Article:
Luc Tuymans Child Abuse

Luc Tuymans
Child Abuse 1989
Sir Evelyn and Lady de Rothschild
© The artist, courtesy Zeno X Gallery and David Zwirner, New York. Photo credit: Felix Tirry.

Luc Tuymans Bloodstains

Luc Tuymans
Bloodstains 1993
Jos Van den Bergh
© The artist, courtesy Zeno X Gallery and David Zwirner, New York. Photo credit: Felix Tirry.

Ambiguity and unease pervade the works in this room. Although the imagery is apparently harmless, the suggestive titles of these works imply more than first meets the eye: an abstract pattern of red circular shapes is ominously called Bloodstains, while the arrangement of simple shapes in another painting, which includes the tulip motif from an everyday advertising logo, has the shocking title, Child Abuse. These works hint at the unknown, and potentially horrifying, stories behind ordinary appearances and evoke the idea of the uncanny - when something familiar suddenly appears strange or threatening.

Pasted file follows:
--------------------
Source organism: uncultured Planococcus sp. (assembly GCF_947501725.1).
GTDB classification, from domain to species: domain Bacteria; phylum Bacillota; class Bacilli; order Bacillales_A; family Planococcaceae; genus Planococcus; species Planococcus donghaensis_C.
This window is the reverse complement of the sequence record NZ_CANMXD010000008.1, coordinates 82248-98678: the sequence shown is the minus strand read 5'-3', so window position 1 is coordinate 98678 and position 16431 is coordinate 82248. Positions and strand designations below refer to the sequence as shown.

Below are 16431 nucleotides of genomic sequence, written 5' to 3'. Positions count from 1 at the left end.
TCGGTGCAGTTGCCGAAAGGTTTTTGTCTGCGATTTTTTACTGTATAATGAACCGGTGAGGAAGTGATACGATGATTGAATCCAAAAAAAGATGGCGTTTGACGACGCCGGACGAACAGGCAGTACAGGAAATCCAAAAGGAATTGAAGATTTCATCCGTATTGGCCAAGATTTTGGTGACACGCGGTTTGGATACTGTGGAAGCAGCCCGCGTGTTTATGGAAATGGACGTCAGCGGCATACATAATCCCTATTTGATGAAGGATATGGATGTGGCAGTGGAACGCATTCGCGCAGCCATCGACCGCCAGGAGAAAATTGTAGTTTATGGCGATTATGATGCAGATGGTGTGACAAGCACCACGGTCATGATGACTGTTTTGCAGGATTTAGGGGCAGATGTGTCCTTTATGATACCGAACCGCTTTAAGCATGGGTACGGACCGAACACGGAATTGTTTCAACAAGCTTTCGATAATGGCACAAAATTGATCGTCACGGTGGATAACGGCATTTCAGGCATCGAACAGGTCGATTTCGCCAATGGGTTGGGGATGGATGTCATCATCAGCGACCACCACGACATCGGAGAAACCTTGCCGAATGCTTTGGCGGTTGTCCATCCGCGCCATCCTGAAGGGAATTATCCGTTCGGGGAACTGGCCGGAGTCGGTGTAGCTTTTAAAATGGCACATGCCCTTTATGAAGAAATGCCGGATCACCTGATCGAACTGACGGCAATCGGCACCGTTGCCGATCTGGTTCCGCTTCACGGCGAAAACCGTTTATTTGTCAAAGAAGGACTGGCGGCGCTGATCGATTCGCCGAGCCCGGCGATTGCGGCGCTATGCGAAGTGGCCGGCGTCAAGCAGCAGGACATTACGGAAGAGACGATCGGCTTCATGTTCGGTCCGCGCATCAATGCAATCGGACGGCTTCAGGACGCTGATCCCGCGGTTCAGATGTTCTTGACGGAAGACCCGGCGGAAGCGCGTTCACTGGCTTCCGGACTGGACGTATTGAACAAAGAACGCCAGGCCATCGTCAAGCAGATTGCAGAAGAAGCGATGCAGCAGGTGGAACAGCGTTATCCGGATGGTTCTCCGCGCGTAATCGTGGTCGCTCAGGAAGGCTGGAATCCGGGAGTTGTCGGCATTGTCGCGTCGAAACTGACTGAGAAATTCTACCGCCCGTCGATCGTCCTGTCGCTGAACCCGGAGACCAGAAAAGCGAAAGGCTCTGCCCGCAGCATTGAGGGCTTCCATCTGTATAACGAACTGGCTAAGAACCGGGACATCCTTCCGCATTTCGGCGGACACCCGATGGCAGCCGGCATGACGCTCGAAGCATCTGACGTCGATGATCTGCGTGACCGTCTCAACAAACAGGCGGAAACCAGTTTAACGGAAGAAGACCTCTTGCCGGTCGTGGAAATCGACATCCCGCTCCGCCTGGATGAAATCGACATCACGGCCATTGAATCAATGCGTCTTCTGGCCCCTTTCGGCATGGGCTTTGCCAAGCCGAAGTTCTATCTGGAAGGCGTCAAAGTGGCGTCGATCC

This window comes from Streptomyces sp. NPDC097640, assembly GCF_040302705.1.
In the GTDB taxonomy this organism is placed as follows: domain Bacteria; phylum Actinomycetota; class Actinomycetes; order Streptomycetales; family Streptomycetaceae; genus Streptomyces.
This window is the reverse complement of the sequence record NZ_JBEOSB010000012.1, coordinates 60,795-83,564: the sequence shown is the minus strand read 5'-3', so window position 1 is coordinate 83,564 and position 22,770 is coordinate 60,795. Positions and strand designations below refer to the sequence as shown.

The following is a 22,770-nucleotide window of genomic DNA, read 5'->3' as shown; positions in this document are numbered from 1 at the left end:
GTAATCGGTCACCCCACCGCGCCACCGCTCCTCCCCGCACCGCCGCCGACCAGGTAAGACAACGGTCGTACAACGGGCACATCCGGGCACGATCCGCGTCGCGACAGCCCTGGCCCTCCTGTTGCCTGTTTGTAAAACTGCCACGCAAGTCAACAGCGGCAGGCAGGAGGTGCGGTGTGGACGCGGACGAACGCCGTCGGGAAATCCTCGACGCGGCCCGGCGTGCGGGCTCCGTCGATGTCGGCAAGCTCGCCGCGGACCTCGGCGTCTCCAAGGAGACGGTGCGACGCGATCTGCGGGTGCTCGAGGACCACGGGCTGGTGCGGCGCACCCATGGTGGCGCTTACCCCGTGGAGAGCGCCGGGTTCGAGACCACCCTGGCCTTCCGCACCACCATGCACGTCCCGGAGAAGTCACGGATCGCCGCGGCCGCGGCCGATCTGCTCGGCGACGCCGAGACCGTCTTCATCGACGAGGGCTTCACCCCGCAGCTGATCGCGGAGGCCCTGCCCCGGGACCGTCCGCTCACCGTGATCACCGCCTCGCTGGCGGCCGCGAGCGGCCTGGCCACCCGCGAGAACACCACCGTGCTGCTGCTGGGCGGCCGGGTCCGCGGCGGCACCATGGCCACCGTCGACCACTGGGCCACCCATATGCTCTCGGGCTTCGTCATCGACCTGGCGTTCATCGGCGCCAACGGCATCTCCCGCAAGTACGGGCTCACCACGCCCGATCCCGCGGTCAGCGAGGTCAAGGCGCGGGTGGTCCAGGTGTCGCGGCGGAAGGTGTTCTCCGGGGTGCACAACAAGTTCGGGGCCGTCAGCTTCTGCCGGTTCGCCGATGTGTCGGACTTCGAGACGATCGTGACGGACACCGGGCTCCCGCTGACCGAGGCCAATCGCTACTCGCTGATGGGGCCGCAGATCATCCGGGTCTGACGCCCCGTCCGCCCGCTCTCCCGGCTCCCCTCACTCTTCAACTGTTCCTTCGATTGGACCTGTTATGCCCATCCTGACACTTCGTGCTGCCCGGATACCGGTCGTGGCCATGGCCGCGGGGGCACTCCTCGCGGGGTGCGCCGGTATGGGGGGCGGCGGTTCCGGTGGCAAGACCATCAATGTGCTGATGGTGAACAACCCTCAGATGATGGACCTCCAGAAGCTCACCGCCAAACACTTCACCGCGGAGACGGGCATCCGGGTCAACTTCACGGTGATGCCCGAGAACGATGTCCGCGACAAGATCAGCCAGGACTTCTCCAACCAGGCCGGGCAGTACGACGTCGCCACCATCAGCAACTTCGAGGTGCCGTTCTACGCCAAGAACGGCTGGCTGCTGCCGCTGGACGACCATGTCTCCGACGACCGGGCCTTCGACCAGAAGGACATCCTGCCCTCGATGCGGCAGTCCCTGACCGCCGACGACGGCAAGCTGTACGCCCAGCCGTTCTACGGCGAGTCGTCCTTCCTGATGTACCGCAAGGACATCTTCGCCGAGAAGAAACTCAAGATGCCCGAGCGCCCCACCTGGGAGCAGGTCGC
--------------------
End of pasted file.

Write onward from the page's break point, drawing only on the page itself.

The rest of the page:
Three works in this room come from Tuymans’ largest series of works to date, Der Diagnostische Blick (‘The Diagnostic View’), 1992, which addresses the theme of the ailing or sick body. The complete series consists of ten paintings of different people, mostly middle-aged men, taken from medical photographs displaying symptoms of different illnesses. Tuymans was interested in these images as source material because, unlike many photographs, they expressed the clinical detachment of the medical observer. Tuymans altered the confrontational gaze of the subjects in the photographs so that they look askance, away from the viewer. This further reduced the emotional and psychological content of the images, draining character from the human faces, and leaving behind empty shells or masks. These images are marked by the absence of the idea of human pain and suffering. As Tuymans has explained: ‘The ultimate idea of reality is to be confronted with the hardness and the impossibility of psychological penetration. I wanted to depict sickness not in its obviousness. Sickness should appear in the way the painting is made, and have it throw sickness back at the viewer.’